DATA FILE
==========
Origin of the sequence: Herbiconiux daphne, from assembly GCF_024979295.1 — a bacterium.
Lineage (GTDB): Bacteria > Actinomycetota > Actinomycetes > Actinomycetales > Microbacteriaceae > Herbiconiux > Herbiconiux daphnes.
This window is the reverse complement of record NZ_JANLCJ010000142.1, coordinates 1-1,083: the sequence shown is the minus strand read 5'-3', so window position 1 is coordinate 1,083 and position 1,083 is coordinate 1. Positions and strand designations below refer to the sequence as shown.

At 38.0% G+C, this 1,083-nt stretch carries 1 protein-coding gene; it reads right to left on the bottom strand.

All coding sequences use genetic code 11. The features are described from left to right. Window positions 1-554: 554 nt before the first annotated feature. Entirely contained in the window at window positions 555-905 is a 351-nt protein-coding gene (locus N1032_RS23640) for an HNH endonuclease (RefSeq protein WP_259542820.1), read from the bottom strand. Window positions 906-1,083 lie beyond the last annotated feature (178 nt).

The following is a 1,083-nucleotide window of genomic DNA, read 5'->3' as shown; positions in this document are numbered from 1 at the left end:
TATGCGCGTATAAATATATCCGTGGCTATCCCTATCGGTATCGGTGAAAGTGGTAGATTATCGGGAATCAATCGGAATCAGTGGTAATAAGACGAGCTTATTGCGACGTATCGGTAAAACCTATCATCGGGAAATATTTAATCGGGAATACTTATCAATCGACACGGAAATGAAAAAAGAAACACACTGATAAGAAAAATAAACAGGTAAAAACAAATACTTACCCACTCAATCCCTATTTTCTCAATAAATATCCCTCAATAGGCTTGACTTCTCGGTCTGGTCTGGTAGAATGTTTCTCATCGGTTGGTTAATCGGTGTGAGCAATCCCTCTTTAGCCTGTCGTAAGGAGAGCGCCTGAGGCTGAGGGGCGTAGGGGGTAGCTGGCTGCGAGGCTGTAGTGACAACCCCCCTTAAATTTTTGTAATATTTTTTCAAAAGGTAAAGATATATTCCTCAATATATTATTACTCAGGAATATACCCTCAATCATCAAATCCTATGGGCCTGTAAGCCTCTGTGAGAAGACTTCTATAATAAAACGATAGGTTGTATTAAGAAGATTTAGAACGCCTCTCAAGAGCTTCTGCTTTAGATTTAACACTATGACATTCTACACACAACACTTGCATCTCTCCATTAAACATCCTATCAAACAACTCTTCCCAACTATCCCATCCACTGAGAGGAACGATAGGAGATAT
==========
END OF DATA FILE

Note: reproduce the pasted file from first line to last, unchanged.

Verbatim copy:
Origin of the sequence: Herbiconiux daphne, from assembly GCF_024979295.1 — a bacterium.
Lineage (GTDB): Bacteria > Actinomycetota > Actinomycetes > Actinomycetales > Microbacteriaceae > Herbiconiux > Herbiconiux daphnes.
This window is the reverse complement of record NZ_JANLCJ010000142.1, coordinates 1-1,083: the sequence shown is the minus strand read 5'-3', so window position 1 is coordinate 1,083 and position 1,083 is coordinate 1. Positions and strand designations below refer to the sequence as shown.

At 38.0% G+C, this 1,083-nt stretch carries 1 protein-coding gene; it reads right to left on the bottom strand.

All coding sequences use genetic code 11. The features are described from left to right. Window positions 1-554: 554 nt before the first annotated feature. Entirely contained in the window at window positions 555-905 is a 351-nt protein-coding gene (locus N1032_RS23640) for an HNH endonuclease (RefSeq protein WP_259542820.1), read from the bottom strand. Window positions 906-1,083 lie beyond the last annotated feature (178 nt).

The following is a 1,083-nucleotide window of genomic DNA, read 5'->3' as shown; positions in this document are numbered from 1 at the left end:
TATGCGCGTATAAATATATCCGTGGCTATCCCTATCGGTATCGGTGAAAGTGGTAGATTATCGGGAATCAATCGGAATCAGTGGTAATAAGACGAGCTTATTGCGACGTATCGGTAAAACCTATCATCGGGAAATATTTAATCGGGAATACTTATCAATCGACACGGAAATGAAAAAAGAAACACACTGATAAGAAAAATAAACAGGTAAAAACAAATACTTACCCACTCAATCCCTATTTTCTCAATAAATATCCCTCAATAGGCTTGACTTCTCGGTCTGGTCTGGTAGAATGTTTCTCATCGGTTGGTTAATCGGTGTGAGCAATCCCTCTTTAGCCTGTCGTAAGGAGAGCGCCTGAGGCTGAGGGGCGTAGGGGGTAGCTGGCTGCGAGGCTGTAGTGACAACCCCCCTTAAATTTTTGTAATATTTTTTCAAAAGGTAAAGATATATTCCTCAATATATTATTACTCAGGAATATACCCTCAATCATCAAATCCTATGGGCCTGTAAGCCTCTGTGAGAAGACTTCTATAATAAAACGATAGGTTGTATTAAGAAGATTTAGAACGCCTCTCAAGAGCTTCTGCTTTAGATTTAACACTATGACATTCTACACACAACACTTGCATCTCTCCATTAAACATCCTATCAAACAACTCTTCCCAACTATCCCATCCACTGAGAGGAACGATAGGAGATAT